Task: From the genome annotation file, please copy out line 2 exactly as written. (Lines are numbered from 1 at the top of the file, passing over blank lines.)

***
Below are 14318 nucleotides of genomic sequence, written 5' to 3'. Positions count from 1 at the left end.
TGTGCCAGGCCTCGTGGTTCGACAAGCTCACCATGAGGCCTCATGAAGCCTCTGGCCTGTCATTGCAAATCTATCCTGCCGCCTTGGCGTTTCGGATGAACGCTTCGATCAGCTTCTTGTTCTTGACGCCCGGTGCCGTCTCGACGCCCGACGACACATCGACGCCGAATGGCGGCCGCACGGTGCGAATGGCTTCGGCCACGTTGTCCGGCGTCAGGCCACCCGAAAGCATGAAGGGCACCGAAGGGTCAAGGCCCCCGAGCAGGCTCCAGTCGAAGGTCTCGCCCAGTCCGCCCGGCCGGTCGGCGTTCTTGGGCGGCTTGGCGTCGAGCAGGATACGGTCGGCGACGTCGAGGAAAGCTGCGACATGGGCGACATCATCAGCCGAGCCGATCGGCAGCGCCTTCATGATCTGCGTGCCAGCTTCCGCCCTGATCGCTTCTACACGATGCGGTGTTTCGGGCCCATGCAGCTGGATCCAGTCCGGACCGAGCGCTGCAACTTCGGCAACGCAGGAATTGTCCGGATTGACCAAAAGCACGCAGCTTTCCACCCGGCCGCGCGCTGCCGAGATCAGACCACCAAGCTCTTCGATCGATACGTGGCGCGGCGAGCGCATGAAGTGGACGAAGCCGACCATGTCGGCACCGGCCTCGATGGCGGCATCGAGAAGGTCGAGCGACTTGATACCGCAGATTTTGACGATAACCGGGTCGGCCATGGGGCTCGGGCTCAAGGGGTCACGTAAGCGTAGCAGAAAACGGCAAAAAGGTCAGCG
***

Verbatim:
TGTGCCAGGCCTCGTGGTTCGACAAGCTCACCATGAGGCCTCATGAAGCCTCTGGCCTGTCATTGCAAATCTATCCTGCCGCCTTGGCGTTTCGGATGAACGCTTCGATCAGCTTCTTGTTCTTGACGCCCGGTGCCGTCTCGACGCCCGACGACACATCGACGCCGAATGGCGGCCGCACGGTGCGAATGGCTTCGGCCACGTTGTCCGGCGTCAGGCCACCCGAAAGCATGAAGGGCACCGAAGGGTCAAGGCCCCCGAGCAGGCTCCAGTCGAAGGTCTCGCCCAGTCCGCCCGGCCGGTCGGCGTTCTTGGGCGGCTTGGCGTCGAGCAGGATACGGTCGGCGACGTCGAGGAAAGCTGCGACATGGGCGACATCATCAGCCGAGCCGATCGGCAGCGCCTTCATGATCTGCGTGCCAGCTTCCGCCCTGATCGCTTCTACACGATGCGGTGTTTCGGGCCCATGCAGCTGGATCCAGTCCGGACCGAGCGCTGCAACTTCGGCAACGCAGGAATTGTCCGGATTGACCAAAAGCACGCAGCTTTCCACCCGGCCGCGCGCTGCCGAGATCAGACCACCAAGCTCTTCGATCGATACGTGGCGCGGCGAGCGCATGAAGTGGACGAAGCCGACCATGTCGGCACCGGCCTCGATGGCGGCATCGAGAAGGTCGAGCGACTTGATACCGCAGATTTTGACGATAACCGGGTCGGCCATGGGGCTCGGGCTCAAGGGGTCACGTAAGCGTAGCAGAAAACGGCAAAAAGGTCAGCG